“Prevention is better than Cure”; “Better safe than Sorry”… We all have heard of multiple sayings commonly advised by our parents, elders and well-wishers, and at times even unsolicited, warning us to take precautions. However, many a times such advise does tend to fall on deaf ears, especially when individuals tend to have what is called an Optimism Bias. This can be easily illustrated in situations when on hearing about an accident or a mishap, one’s immediate response tends to disregard the possibility of ourselves to be caught in a similar situation!
What Behaviours can be Risky?
Human behaviour is driven by its expected consequences. Almost all of us at some point of time do behave in certain ways which could have or did lead to adverse outcomes. Despite being aware of the potential danger to self and others, some individuals have a higher tendency to repeatedly and voluntarily engage in such behaviour.
Often, the disagreement is not on whether a particular risk is worth taking or not. Instead, deciding whether a particular behaviour has a potential risk attached to it becomes questionable. Therefore, it is important to be able to define the threshold beyond which a specific behaviour is likely to be called potentially risky. It is not only thrilling adventure sports which qualify as being risky by nature. Any behaviour which has a potentially adverse consequence can be termed as risky, and many of our common actions could also be included within this category. For example, reckless driving, sharing personal information or images through various social media platforms, bullying, watching adult films or pirated films, etc.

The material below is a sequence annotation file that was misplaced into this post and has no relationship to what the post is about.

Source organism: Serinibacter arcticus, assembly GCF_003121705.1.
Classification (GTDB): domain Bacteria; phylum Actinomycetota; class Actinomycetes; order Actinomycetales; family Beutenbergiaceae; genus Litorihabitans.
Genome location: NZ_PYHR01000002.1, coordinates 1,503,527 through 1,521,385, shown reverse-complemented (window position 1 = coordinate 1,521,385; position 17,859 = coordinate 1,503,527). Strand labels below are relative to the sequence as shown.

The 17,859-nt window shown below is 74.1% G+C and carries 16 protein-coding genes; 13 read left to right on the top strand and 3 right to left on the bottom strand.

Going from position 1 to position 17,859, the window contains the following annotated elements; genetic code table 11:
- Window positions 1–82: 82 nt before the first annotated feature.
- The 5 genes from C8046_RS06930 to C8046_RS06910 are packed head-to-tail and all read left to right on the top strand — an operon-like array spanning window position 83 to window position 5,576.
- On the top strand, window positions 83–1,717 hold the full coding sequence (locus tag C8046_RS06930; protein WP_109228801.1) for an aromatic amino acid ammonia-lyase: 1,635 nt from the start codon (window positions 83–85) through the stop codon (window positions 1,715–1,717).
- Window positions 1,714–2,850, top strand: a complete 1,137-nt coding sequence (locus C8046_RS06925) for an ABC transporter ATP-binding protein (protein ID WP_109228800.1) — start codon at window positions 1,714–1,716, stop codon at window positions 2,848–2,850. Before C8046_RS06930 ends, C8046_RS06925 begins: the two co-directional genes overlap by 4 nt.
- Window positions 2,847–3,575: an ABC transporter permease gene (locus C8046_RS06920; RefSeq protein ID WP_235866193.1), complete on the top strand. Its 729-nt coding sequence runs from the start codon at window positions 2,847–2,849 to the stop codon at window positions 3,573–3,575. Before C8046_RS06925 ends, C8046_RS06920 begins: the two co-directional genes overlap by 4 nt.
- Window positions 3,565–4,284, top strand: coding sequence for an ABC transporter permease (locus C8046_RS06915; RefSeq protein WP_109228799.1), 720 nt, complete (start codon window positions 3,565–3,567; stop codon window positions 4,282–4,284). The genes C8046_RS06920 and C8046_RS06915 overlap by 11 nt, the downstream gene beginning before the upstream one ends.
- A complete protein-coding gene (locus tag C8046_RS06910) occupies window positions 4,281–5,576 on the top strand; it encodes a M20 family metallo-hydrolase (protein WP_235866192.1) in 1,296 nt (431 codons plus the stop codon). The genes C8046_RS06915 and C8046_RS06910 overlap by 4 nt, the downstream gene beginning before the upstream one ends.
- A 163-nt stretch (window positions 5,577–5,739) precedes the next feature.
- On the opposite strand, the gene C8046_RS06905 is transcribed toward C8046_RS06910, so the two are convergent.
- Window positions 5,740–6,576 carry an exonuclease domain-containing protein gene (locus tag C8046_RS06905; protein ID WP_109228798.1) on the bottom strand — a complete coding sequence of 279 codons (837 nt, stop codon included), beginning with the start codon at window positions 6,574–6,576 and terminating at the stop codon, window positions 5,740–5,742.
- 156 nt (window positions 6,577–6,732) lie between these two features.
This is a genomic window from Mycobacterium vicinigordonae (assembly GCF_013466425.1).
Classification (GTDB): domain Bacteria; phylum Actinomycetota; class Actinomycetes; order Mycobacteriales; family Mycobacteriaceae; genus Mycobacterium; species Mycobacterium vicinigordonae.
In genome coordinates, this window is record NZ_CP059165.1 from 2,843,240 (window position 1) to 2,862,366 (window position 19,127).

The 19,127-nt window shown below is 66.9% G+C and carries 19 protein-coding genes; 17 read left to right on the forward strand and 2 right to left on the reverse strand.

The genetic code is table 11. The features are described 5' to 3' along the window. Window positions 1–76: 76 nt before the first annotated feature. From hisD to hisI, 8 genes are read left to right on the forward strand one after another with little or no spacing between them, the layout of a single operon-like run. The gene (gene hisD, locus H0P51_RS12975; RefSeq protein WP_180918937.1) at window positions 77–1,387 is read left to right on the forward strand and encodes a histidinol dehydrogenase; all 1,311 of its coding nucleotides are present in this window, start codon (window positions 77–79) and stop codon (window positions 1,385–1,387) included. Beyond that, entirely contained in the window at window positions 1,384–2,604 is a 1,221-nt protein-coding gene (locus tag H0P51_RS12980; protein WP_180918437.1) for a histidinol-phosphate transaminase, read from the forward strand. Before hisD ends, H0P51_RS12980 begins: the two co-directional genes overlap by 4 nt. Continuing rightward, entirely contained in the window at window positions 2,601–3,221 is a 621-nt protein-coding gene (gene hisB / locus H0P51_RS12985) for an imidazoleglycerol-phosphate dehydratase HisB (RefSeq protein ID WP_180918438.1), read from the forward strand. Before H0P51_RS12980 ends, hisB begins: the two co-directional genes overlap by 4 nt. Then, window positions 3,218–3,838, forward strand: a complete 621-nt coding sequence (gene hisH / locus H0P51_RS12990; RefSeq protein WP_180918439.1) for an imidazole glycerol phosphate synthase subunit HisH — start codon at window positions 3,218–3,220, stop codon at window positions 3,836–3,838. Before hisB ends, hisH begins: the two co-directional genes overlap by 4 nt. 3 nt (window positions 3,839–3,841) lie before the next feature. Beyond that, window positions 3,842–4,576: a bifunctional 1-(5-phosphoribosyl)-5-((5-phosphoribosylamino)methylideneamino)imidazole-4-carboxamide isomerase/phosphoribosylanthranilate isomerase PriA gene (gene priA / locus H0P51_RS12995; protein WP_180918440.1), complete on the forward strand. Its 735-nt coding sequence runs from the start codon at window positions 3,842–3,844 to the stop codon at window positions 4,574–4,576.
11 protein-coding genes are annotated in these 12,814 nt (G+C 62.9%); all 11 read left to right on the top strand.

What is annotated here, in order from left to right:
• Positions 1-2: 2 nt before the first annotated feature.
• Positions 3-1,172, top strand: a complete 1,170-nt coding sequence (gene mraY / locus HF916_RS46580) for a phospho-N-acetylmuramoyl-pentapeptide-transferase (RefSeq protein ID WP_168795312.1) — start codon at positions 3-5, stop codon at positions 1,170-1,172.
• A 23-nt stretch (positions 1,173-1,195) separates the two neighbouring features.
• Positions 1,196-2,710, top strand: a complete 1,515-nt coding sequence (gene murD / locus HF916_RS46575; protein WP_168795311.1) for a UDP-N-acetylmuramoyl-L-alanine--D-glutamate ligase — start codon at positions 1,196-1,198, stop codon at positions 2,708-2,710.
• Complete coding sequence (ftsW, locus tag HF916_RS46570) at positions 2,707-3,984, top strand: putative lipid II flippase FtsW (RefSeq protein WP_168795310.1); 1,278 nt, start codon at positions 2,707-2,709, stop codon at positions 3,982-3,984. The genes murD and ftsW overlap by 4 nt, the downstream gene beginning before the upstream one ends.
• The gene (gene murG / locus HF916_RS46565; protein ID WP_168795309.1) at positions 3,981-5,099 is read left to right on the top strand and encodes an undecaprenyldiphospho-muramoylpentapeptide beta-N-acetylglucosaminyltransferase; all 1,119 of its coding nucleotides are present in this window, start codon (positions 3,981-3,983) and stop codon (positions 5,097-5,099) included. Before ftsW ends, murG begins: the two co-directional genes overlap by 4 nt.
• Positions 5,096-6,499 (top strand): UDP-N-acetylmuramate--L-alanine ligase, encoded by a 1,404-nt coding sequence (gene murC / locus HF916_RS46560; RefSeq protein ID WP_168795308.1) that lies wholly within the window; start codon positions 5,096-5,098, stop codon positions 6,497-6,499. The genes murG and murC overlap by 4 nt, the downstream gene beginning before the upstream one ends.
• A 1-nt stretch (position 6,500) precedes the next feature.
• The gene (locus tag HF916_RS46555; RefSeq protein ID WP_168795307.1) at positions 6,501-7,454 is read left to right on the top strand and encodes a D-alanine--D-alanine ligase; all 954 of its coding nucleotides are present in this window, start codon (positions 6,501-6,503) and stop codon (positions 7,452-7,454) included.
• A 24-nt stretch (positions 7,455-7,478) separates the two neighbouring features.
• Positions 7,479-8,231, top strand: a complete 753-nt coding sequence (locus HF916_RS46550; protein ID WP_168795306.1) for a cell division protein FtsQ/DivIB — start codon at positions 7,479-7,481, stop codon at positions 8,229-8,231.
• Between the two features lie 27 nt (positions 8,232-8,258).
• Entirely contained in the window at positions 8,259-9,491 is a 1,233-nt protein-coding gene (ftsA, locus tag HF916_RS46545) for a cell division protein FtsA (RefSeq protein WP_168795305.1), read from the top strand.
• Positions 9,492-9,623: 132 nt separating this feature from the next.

Link between Teenage and Risks
Adolescence as a developmental phase is characterized by the need to explore and experiment. As the teenagers are striving towards independence, they tend to have higher chances of indulging in risk-taking behaviours, often to the grief of their parents. Therefore, it is important for us to be aware of such a developmental shift in their attitudes and to be willing to satisfy their curiosity, in order to prevent any significant risk to their physical as well as psychological well-being.
This is the developmental period during which the adolescents tend to give greater emphasis to their peer groups than almost all other agencies of social influence. There is no amount of penalization or prohibition that can defy such tendencies. Instead, it is important to accept and also be prepared for such a transition, and as parents be willing to adopt a participative approach, have an open communication pattern, and also set limits without being an authoritative figure.
Tips for Preventing Risk-Taking Behaviours
It is our societal responsibility to work towards creating a safer future for the youth, while also empowering them with the skills and abilities to be able to make the right decision in light of their own future and well-being. Some of the points which could be recommended, especially for the youth of the country, include:
· Following a multi-component model for awareness building through preventive workshops with parents, teachers, staff, and students.
· Enhancing social and interpersonal skills of children and adolescents both at school as well as at home.
· Building and strengthening teacher-student or parent-child rapport.
· Enhancing self-esteem of children and adolescents.
· Assertiveness skills training could be encouraged in order to help youngsters fight peer pressure.
· Ensuring professional psychological intervention and support.